Last week Nigel Farage, the leader of the United Kingdom Independence Party (UKIP), and Nick Clegg, British deputy prime minister and leader of the Liberal Democrats, faced each other in the first of two scheduled debates on the U.K.'s membership in the European Union.
Polling suggests that most Britons who watched the debate believed that Farage beat Clegg in the first debate, which was more of an extended Q and A session with a studio audience than it was an actual debate.
In the build-up for the second debate, scheduled to take place this Wednesday, Farage is being criticized for comments he made about the crisis in Ukraine during the first debate and for praising Russian President Vladimir Putin as an "operator" after being asked which world leader be admires the most in a still-to-be-published interview with GQ magazine.
Farage said in response:
We should hang our heads in shame. The British government has actually geed up the European Union to pursue effectively an imperialist, expansionist – and even Mr Barroso the commission president once himself said we are building an empire. We have given a false series of hopes to a group of people in the western Ukraine. So geed up were they that they actually toppled their own elected leader. That provoked Mr Putin. I think the European Union frankly does have blood on its hands in the Ukraine. And I don't want a European army, navy, air force or a European foreign policy. It has not been a thing for good in the Ukraine.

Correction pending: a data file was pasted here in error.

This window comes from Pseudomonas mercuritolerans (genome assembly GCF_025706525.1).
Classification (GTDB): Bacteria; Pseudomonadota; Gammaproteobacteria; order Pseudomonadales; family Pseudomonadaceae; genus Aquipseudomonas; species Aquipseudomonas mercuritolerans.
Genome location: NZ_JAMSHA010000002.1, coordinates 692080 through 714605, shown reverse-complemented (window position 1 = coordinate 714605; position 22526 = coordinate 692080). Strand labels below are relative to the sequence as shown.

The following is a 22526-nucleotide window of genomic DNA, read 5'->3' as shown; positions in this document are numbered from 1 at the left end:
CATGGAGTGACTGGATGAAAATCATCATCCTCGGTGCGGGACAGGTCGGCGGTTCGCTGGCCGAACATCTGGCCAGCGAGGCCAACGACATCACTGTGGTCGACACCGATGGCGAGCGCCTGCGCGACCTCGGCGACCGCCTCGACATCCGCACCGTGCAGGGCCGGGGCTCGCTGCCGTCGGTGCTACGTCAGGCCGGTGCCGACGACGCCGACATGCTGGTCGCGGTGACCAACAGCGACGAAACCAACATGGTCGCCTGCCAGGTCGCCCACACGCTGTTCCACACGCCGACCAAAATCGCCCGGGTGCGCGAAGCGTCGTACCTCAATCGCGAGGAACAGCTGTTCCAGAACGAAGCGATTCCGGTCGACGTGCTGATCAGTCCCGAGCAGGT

Watch footage of Farage's response below (starts at 57:35):
The BBC has the following to say about Farage's comments on Putin in an unpublished GQ interview:
In an as yet unpublished interview for the magazine GQ, details of which have been released, the UKIP leader was asked which world leader he most admired.
He reportedly replied: "As an operator, but not as a human being, I would say Putin. The way he played the whole Syria thing. Brilliant. Not that I approve of him politically. How many journalists in jail now?"
Without reading the whole interview, it sounds to me like Farage is praising Putin's brutal effectiveness and commitment, not his moral judgments. That said, Farage's recent comments on the crisis in Ukraine and Putin do betray a strange understanding of moral responsibility that is unlikely to help him attract more support in future elections.